A Ramble to Gil McLachlan

Geez I hate the AFL.  They can’t get anything right.   It’s been the worst year of football ever.  I’m starting to wonder if the AFL is riddled by drug use, particularly at head office.


Perhaps Andrew Demetriou and his fan-based predecessor Gillon McLachlan should be drug tested, given their handling of Essendon’s alleged use of peptides.


It can’t be that hard to find drugs in blood, can it?  All you have to do is look for something other than blood.  The AFL drug testers couldn’t find anything else in the blood of Essendon footballers so they sent samples of blood to Germany for testing.


If any country knows how to manipulate blood samples, it is Germany.


But the Germans didn’t find anything, not officially anyway.  So let’s trust the AFL, who trusted Germany, whose sports scientists have most likely never heard of AFL football.


Blud fvom vootballars?  Fvom vere? Ostraliuh? Who is dis Dank? Let’s try and copy, tull zem ve fund nosing…


I’m sick of the peptide issue.  Whenever I give blood I wonder if a nurse or volunteer at the blood bank follows Essendon.  I imagine my blood winding up at Tullamarine, ready for distribution among the players to defeat the drug testers.


The AFL is losing me on the scheduling too.  Two rounds ago, when Carlton played Collingwood on Sunday night, I thought the AFL was crazy or high.  Sunday night football was never going to work, no matter the traditional rivalry.


Where are those drug testers?


The game drew the lowest crowd at the MCG since 1921.  The fans voted with their butts.  I didn’t even think about going to the game.  Given I live in Brisbane, that’s hardly surprising


But I was so angry about the scheduling I didn’t miss a second, listening to the first half through my phone and watching the second half on TV.


Thankfully, the AFL paid attention to the masses, which is proof they learn at least one thing each year from repeated failure.  For the first time in two decades it seems the value of a crowd outweighed the value of TV ratings.


Take that, Gillon McLachlan must’ve wanted to say to the doubters.  I am for the fans.  Now where are those pills?


Gil might need another pill when he does his next fact finding tour of Brisbane and the Gold Coast.  It sounds surprising, but not everyone in Queensland follows Brisbane or Gold Coast.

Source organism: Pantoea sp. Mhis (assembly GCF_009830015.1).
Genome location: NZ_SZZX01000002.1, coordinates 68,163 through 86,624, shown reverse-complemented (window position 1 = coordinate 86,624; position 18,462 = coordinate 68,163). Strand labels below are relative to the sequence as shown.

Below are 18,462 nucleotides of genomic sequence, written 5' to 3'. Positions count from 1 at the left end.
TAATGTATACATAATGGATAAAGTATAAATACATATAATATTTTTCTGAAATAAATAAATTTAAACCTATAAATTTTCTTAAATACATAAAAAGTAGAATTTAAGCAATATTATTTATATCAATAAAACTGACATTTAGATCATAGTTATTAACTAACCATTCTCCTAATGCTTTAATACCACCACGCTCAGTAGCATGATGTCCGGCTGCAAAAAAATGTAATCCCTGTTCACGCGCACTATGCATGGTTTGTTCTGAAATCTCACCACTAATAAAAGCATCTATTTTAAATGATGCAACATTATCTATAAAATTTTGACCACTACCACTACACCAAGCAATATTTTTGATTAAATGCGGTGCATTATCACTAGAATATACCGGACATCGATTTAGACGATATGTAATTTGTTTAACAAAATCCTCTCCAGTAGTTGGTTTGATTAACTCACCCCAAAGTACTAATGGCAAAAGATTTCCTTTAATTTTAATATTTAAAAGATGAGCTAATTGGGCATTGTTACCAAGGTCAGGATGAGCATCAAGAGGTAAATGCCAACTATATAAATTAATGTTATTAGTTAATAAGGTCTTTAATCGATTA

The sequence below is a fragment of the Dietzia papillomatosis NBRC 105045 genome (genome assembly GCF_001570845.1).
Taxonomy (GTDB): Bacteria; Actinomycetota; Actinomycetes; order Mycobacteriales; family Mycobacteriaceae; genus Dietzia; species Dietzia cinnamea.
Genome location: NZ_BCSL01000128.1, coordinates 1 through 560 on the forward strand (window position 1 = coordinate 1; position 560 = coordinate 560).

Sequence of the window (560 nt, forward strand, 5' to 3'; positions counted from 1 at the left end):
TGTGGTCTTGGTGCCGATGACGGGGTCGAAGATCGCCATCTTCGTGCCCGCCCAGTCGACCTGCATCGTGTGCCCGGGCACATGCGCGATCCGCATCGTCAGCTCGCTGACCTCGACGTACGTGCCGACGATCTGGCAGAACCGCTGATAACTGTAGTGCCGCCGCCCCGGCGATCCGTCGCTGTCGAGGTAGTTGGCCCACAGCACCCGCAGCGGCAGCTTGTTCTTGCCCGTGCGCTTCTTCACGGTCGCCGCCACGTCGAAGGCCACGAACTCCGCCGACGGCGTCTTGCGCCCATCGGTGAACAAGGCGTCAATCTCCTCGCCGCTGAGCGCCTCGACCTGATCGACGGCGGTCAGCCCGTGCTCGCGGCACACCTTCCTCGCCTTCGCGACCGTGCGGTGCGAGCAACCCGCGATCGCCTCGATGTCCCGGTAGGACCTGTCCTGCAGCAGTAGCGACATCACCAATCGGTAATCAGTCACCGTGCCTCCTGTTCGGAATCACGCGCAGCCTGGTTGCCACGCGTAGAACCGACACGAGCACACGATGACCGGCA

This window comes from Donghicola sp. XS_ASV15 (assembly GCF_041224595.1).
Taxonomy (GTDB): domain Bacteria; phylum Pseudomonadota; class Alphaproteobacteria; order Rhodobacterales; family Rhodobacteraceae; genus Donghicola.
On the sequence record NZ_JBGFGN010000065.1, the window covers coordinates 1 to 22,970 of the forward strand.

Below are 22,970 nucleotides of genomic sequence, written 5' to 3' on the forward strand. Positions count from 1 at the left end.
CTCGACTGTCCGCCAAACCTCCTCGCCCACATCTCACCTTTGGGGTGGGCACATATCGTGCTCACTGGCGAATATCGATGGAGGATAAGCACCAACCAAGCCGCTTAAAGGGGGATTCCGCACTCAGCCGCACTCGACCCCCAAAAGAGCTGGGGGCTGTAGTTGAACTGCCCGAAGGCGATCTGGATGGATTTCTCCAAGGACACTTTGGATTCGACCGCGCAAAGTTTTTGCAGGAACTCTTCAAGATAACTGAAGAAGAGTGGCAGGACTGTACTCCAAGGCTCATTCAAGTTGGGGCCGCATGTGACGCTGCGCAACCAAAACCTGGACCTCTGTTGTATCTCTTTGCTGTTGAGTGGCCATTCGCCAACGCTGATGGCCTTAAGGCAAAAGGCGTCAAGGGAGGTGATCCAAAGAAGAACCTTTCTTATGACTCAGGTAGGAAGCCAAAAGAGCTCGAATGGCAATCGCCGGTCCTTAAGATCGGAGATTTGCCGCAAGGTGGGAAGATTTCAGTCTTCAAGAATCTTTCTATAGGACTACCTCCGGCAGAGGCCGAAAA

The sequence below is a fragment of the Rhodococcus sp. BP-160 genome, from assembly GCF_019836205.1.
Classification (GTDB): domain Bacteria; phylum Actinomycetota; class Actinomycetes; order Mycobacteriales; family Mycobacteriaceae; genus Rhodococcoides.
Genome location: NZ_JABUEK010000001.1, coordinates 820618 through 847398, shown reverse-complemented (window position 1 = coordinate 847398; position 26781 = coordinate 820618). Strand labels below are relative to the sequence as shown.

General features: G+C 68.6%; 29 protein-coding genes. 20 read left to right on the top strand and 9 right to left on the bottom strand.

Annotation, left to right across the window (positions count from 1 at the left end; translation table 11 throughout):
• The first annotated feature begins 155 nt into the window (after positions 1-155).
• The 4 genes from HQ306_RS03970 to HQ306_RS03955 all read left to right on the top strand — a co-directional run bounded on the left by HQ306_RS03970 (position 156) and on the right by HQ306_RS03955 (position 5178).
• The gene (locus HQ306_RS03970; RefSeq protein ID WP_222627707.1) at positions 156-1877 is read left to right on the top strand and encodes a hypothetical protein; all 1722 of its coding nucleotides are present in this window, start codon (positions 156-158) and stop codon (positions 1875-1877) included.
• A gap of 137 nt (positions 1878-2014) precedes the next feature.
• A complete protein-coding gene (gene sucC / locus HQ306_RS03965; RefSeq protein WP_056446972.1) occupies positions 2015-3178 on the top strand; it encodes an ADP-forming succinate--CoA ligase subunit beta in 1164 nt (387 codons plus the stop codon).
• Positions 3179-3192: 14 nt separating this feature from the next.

Each weekend, thanks to the broadcast deal, we get four live games on free TV in Brisbane  Unfortunately, two of those games involve Brisbane and Gold Coast, unless they play each other.

Gil, I understand regional bias, but I’ve been force-fed Brisbane since 1988 and I’m sick of it.  I hate Brisbane.  I barely tolerate Gold Coast.


Whatever happened to match of the day?  It isn’t Brisbane versus St Kilda, but oh boy that promises to be a cracker.


At least the latest, biased broadcast deal gives us Friday night football live.  What a technological advancement.  It doesn’t matter it was three decades too late, does it?  Up until 2012, Friday night football into Brisbane was on delayed telecast, starting at 11.30pm or later.


Live Friday night football was available on the Sunshine Coast and the Gold Coast but Brisbane was on a Friday night blackout, for no reason other than people hadn’t seen enough repeats of Better Homes and Gardens.


My social life has improved since Friday night footy became live, but that depends on who you ask.


And Gil, a heap of us recently went to the Gabba to watch North lose to Brisbane.  Before the game I advised everyone not to drink at the footy, because the beer was too expensive and tasteless.  My mates could wait until they got to my house after the game and drink as much homebrew as they wanted.


We went to the German Club before the game for dinner and beers, so we didn’t have to pay exorbitant prices for food and beer at the football.  At the German Club, chicken schnitzel with steamed vegetables and gravy was $20.  The pork knuckle was $25.  Sausages were $18.